Thanks to all the people who came along and made it such a wonderful experience.

We could have stayed a month exploring all the material possibilities and interpreting the site through visual and spatial means. However we had little more than 2 days and the outcomes are a testament to our belief that not providing a brief would allow space for genuine creativity to soar unbounded.

3 ideas made it through testing to final pieces. The skybowl and Piddle, paddle, plonk reside near our base camp. The third piece located deep in the woods was inspired by the idea that all life comes from death and had as its focus the root ball of a fallen oak tree. This became the starting point for the piece called Bioshroom, also known as Rhizome, now named Fungidome by the kids who are camping at Graig Wen who have come to love the sculptures and care for them in all their fragility and impermanence.

Ewan aged about 11 said that “Fungidome is a combination of wood, tools and a bit of imagination.”

And Charlotte aged 10 said that “Piddle, Paddle, Plonk is the best because it plays music a bit like a xylophone but in the water, although Skybowl is quite good when you lay in it at night watching the stars because there’s nobody there and its relaxing.”

Links to the event:

Tafline Laylin wrote a lovely article for Inhabitat as our embedded journalist for the event as well as another piece for Green Prophet.

You can find out more about Jenny & Tabitha’s experience running the design lab at Jenny’s blog and Tabitha’s account of the design lab here.

Check out footage of Piddle Paddle Plonk on You tube.

The house

“Playful and innovative, The House was perfectly in keeping with Shambala’s atmosphere and theme of unexpected surprises! Professionally and imaginatively delivered from concept to build.”Chris Johnson, Director Shambala Festival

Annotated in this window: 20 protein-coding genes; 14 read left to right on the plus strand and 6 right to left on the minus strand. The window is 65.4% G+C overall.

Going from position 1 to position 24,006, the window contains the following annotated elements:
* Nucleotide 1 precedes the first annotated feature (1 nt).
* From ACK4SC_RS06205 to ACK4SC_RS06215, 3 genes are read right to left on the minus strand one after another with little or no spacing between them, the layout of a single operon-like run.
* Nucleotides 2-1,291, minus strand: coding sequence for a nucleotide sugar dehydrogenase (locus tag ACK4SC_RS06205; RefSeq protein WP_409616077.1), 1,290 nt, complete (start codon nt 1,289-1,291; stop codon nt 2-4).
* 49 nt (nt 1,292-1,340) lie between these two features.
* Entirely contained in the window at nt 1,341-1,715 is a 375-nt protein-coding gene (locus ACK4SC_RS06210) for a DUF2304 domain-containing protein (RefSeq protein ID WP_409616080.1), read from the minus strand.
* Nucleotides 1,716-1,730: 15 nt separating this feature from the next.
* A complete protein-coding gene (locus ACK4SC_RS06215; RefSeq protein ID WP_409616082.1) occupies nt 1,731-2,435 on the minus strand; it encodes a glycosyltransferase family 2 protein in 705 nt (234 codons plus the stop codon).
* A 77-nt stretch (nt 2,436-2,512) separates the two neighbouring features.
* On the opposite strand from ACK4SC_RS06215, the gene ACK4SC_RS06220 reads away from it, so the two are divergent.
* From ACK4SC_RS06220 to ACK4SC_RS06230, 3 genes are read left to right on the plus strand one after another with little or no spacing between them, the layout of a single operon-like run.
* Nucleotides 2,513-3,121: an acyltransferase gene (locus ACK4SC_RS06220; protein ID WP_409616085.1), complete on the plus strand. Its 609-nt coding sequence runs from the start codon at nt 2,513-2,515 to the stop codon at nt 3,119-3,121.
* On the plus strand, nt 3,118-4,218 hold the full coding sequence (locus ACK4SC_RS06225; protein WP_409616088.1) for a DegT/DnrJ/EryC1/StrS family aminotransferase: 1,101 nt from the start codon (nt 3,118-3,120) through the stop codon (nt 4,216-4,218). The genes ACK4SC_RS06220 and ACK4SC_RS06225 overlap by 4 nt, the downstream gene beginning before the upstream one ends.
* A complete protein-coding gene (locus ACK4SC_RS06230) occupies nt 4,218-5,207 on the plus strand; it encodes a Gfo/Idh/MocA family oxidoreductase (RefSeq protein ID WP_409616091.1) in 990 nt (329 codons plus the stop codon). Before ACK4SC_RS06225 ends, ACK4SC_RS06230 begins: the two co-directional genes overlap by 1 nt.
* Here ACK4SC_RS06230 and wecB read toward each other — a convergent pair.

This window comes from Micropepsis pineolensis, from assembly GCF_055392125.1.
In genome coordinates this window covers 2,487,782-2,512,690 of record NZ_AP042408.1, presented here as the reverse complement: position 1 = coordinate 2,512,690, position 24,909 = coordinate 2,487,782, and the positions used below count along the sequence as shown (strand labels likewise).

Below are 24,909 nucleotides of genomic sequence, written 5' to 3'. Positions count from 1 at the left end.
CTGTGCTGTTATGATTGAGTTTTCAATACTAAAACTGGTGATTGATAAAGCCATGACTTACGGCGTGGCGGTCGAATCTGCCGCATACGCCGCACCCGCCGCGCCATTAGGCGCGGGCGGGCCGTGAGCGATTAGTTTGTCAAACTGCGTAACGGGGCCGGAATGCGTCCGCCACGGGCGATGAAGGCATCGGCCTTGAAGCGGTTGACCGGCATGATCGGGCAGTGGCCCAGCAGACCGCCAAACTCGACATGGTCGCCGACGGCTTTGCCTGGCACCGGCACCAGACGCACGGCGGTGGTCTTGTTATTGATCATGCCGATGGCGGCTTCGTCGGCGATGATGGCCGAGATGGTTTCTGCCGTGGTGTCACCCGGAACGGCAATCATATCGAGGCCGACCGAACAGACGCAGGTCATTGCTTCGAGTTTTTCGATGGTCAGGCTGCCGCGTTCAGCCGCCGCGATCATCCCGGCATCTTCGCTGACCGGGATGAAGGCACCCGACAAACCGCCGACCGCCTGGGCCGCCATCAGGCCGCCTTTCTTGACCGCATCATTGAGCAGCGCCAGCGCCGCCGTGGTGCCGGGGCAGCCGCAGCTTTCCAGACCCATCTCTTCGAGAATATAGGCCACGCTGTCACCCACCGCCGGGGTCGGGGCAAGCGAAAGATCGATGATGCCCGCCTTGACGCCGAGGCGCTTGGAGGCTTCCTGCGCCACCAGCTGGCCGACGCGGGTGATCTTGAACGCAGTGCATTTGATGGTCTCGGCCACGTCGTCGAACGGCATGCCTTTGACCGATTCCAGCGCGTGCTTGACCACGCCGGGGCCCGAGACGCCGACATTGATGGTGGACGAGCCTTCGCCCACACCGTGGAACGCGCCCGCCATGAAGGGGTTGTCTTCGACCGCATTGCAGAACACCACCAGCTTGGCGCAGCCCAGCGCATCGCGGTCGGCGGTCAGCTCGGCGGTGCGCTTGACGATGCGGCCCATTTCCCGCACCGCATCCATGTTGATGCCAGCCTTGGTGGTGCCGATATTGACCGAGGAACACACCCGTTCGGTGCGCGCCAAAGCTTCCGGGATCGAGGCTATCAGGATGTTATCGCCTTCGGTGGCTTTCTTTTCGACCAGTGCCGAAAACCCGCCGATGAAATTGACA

What is left of a house if you take away its roof, floors and walls?

A commission of new original work designed and installed for Shambala Festival, a highly successful and established arts event, renowned for its creative, unique programming.

With a history of investigation into crafted spaces that play with inside and out, we made a pot, sat round the table, took a house and considered, “If a house no longer serves as shelter, what does it become?”

The result was a piece that turned a house into a multi-layered storytelling device, the doors and fixtures providing anchor points for people’s own narrative.

Running for the duration of the festival, the piece became a stage set, meeting place and a games board, where imaginations ran riot and dynamics changed from daylight family games to intrigue and mystery through shadows and spotlights under cover of darkness…

Photo 1 by Mark Welby, Photo 4 by Terry Rook – Glance Image
used with permission by Shambala Festival and Photo 5 by
Fergus Coyle

The Junk Boat

“The Junk Boat combined sculptural and technical artistry to create a thought provoking space that generated a real sense of belonging and celebration” Emily Eavis, Co-organiser Glastonbury Festival

How do you communicate the reality of climate change in an engaging, original way that gets people ON BOARD?

Powered by the sun and wind, The Junk Boat departed on a voyage mission to do just that, pulling up to port at high profile arts festivals across the country including Glastonbury, the Big Green Gathering and Shambala hosting workshops, talks, music, story telling and cinema.

A meeting of creative, playful and environmentally conscious minds, The Junk Boat was designed, built and toured by Craftedspace in collaboration with Recycled Venues.

A space for everyone, it was a resounding success – a highly imaginative playful arena that encouraged both children and adults to be truly present, a platform for connection, communication, sharing and most of all celebration!

Photo 1 by Stonefree Photography and Photo 2 by Recycled Venues

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An exhibition of boxes that connect with magnets. Exploring construction and destruction